With Oscar Night approaching this Sunday, viewers will be looking at a diverse pool of nominees, including Michelle Yeoh, a celebrated Malaysian-born actress who, if she wins, will be the first Asian woman to receive a lead actress Oscar. In fact, 12 of the 20 acting nominees this year are, like Yeoh, foreign-born. Add to that an uptick in U.S. movies shot overseas and actors traveling abroad to star in international productions, and the math is clear: from Hollywood movie studios to independent filmmakers, immigration law is pivotal to the contemporary filmmaking process. In era of backlogged visa issuance, lengthy visa wait times due to less and understaffed consulates, and complex immigration laws, the U.S. entertainment industry faces costly obstacles while navigating this tricky, post-pandemic regulatory climate.

The most typical road to Hollywood for international entertainers is the O-1 visa which requires proving they have “extraordinary ability” through a record of distinguished achievement. Actors and creatives eligible for applying for U.S. permanent residence must either remain in the U.S. throughout the adjudication process, or apply for permanent resident status via an AOS (Adjustment of Status or Green Card), that negates having to return to their home country during processing. In the interim, entertainers must obtain an Advanced Parole travel document that permits them to return from travel outside of the U.S.

However, visa approval numbers, affected by processing restrictions during the pandemic and an immigrant visa ban during the Trump administration, haven’t rebounded substantially from their early FY 2020 nadir of just over 240,500 cases. In fact, post-pandemic visa issuance is still sluggish, backlogged by hundreds of thousands at the U.S. State Department.

In tandem, visa appointment wait times, another casualty of the recent pandemic due to its temporary shuttering of some U.S. consulates and embassies, continue to be lengthy. Prior to pandemic, actors and other entertainers could strategically opt to return to their home country and apply for expedited processing of an immigrant visa at a U.S. consulate, but protracted consular wait times have all but eliminated that strategy. Consular wait times, in fact, are one of the biggest challenges for movie studios and other corporations seeking international talent today. We polled several of our own immigration stakeholders, of all sizes, and 9 out of 10 equally reported consular processing times as their number one hurdle.

And although historically it has been easier for big Hollywood studios to request and expedite visas, Advanced Parole, and Adjustment of Status/Green Card appointments for their actors and other creative talent, approval of either the request or the visa of itself is not guaranteed. Ditto for the smaller, boutique or independent studios and productions, for whom such wait times and non-issuance of visas could actually mean the difference between keeping the doors open or being able to timely pay their actors, other creatives, and staff.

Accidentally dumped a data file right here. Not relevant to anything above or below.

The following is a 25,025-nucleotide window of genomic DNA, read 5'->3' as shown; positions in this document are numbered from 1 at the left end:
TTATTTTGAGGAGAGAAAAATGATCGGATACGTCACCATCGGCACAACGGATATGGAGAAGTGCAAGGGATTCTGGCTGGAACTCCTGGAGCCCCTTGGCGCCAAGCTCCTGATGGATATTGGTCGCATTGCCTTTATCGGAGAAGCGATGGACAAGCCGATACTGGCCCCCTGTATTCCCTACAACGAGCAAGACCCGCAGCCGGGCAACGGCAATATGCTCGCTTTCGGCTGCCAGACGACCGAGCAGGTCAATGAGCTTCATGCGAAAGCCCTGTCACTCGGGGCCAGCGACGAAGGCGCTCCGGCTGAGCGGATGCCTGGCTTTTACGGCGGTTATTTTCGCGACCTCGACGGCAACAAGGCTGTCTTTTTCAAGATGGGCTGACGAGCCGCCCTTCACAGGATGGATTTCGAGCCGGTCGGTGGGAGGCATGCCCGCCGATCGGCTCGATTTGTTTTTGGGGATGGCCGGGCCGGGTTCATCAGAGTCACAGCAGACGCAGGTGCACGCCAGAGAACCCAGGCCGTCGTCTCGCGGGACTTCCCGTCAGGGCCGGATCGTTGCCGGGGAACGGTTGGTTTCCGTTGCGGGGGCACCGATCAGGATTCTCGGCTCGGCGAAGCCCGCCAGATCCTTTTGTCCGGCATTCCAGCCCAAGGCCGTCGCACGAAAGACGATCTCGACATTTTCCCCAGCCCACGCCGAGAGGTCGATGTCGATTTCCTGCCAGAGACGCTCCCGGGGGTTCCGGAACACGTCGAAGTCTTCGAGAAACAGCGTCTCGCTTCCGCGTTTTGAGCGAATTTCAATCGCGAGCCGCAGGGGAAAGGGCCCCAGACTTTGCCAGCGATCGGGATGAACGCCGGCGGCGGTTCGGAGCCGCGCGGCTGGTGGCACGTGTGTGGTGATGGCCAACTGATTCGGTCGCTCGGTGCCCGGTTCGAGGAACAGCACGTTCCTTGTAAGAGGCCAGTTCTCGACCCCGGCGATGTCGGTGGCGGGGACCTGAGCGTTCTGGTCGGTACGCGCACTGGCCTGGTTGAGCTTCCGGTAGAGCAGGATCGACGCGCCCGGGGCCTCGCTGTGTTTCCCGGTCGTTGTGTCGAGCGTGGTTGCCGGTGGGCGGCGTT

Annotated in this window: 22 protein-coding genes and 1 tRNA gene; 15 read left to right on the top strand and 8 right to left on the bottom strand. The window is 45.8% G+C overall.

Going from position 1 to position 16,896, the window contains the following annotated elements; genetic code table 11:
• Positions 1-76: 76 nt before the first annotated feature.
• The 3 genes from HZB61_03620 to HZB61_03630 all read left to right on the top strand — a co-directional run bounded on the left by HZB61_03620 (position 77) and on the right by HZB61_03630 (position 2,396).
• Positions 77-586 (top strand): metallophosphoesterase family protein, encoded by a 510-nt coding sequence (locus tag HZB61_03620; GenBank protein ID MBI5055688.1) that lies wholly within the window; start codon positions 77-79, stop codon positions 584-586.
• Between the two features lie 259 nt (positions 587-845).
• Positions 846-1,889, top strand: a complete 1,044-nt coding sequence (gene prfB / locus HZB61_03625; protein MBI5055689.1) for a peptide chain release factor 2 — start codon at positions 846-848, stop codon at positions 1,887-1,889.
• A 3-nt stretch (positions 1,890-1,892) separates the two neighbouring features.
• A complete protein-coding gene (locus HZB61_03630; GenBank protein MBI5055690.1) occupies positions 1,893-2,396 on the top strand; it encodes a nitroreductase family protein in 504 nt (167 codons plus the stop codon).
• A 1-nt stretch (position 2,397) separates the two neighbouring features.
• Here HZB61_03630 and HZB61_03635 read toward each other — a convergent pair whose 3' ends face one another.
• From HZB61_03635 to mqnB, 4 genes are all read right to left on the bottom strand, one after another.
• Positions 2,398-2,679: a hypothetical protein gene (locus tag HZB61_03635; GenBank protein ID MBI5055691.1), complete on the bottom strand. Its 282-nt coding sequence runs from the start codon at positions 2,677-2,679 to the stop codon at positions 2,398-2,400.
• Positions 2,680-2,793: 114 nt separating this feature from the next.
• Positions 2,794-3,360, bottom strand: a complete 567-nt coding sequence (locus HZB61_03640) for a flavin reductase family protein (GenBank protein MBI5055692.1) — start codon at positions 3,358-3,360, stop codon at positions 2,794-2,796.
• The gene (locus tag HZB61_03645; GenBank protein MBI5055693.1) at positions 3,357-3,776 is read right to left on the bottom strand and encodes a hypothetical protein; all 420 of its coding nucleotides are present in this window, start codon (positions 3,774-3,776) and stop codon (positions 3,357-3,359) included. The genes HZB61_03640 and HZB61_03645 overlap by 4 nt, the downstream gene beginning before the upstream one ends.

Some actors and other entertainers find it challenging to even qualify for the ever-changing and murky regulatory categories that would enable them to pursue their livelihoods. For example, issuance of O-1 visas are generally weighted toward superstars in the film industry—those actors who have been substantially featured in film, tv, and more. That regulatory reality makes it difficult for aspiring international actors and other artists to reasonably consider using O-1 for entrance to the U.S. and meaningful work at the beginning of their career.

Large Hollywood studios also, unlike small or independent studios, can of course typically afford to pay for all of the above, which include legal fees and USCIS processing fees—however, the recently proposed increases in USCIS fees will substantially increase those costs and ultimately affect any company’s bottom line.

The upcoming Oscars and other entertainment award ceremonies underscore that the business of arts and entertainment is increasingly global. Filmmaking and its continued success are clearly linked to immigration processes. The U.S. should be removing immigration barriers that slow the progress of the arts and entertainment industry, an ever-lucrative sector. In addition to staffing U.S. consulates, the U.S. should review and clarify visa categories that increasingly cause studios and entertainment talent delay and address the sizeable visa backlog that is still plaguing our arts and entertainment field of dreams in FY 2023.

Gabriel Castro is a Senior Associate with BAL and leads the firm’s Sports and Entertainment Immigration Practice in Los Angeles. An experienced attorney who has worked in multiple aspects of immigration law, including business, family, and removal defense, Gabriel offers his clients both skilled legal advice and exceptional service. Gabriel works with companies of all sizes to help retain artists, entertainers, athletes, coaches, and supporting staff through both nonimmigrant and immigrant visa petitions.